PHILIPSBURG–Seventeen undocumented Haitian immigrants were greeted by the Immigration Service, Customs and the Coast Guard on attempting to enter St. Maarten without visas on Saturday. It is believed their transportation was arranged at same time as the regatta so their entry on the island might go unnoticed.


The Coast Guard initially received an emergency call from a ship some 50 miles off the coast of St. Maarten. The Coast Guard ship Poema investigated and it was found that the ship, which was destined for St. Maarten, had run out of fuel. As the ship was too large to be towed by the Poema, the St. Maarten Coast Guard asked the American Coast Guard to assist.

On their arrival it appeared that this was the second time the ship had run out of fuel and that when the Americans had arrived the first time they had conducted checks on the ship and its passengers and found that a man who was believed to be one of the captains was wanted by the American authorities. The man was arrested. The ship was provided with fuel and the second captain took command of the ship, continuing its journey.

During this second request for assistance, the Poema left when the Americans arrived. The ship was refuelled a second time before continuing to St. Maarten.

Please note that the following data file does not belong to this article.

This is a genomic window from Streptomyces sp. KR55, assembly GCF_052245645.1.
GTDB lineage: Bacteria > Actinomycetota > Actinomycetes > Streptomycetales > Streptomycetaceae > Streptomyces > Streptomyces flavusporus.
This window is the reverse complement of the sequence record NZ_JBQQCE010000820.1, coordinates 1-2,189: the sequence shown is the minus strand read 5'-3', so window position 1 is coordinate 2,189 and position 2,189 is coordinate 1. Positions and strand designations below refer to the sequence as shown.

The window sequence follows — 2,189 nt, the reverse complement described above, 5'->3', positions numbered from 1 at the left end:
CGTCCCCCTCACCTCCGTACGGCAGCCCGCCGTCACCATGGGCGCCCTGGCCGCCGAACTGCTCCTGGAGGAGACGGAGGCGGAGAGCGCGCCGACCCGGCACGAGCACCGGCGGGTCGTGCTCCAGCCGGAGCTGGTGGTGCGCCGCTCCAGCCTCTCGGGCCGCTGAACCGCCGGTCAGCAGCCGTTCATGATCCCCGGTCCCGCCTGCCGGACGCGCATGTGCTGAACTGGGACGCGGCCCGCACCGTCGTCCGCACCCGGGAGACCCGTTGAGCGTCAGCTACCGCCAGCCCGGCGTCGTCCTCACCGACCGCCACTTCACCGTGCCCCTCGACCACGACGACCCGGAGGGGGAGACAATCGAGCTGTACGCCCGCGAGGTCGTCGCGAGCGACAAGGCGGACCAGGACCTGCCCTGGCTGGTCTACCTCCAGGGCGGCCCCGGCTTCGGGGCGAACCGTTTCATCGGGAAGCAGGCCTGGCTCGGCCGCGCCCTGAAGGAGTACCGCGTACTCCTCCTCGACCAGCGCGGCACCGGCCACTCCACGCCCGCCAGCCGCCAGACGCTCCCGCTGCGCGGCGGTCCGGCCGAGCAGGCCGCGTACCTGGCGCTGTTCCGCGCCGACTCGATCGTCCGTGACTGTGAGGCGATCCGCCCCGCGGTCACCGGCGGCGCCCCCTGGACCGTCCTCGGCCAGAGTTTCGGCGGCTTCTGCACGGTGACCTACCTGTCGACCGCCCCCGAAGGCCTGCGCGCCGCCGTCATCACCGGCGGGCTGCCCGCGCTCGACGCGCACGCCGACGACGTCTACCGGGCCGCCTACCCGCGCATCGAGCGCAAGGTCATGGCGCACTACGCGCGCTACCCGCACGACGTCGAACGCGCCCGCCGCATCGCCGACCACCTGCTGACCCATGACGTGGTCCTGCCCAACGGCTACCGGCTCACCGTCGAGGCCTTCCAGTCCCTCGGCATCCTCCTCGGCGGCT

Meanwhile, the Coast Guard had noticed that the ship carried, aside from the captain, 17 Haitians. The crew contacted their on-duty officer, who informed the Immigration and Border Control Service and Customs. When the ship arrived in Great Bay, it was kept outside the harbour by the harbourmaster and Immigration, Customs and Coast Guard officers boarded the ship, along with officers of the Maritime Inspection Department.

It was discovered that the Haitians had valid passports, but no visas, and that they appeared to be under the impression they were entering St. Maarten legally. Landing was denied to them and the Immigration Officers received assistance from the police to arrest the remaining captain of the ship for attempting to smuggle the Haitians into the country.

Immigration and Border Control Service head Geronimo Juliet explained that although the Haitians officially had been denied landing, they could not remain on the ship. They were taken ashore and had their passports held as a guarantee. The Haitians are allowed to stay on the island until their repatriation can be arranged and are under supervision of the Immigration and Border Control Service.

Coast Guard Head of Operations Wendell Thode, who was the on-duty officer at the time of the incident, said, “I had a bad feeling, despite the fact that the American Coast Guard had checked out the ship. We contacted all the services to check out the ship again on arrival in St. Maarten.

“This is another example of a great cooperation between the various services, including the harbourmaster. Despite the early hours of the morning, everything was in place and every one of the services did what they had to do to bring this incident to a good conclusion.”

The incident is not linked to the airplane and the large sum of cash that were seized at Princess Juliana International Airport on the same day.



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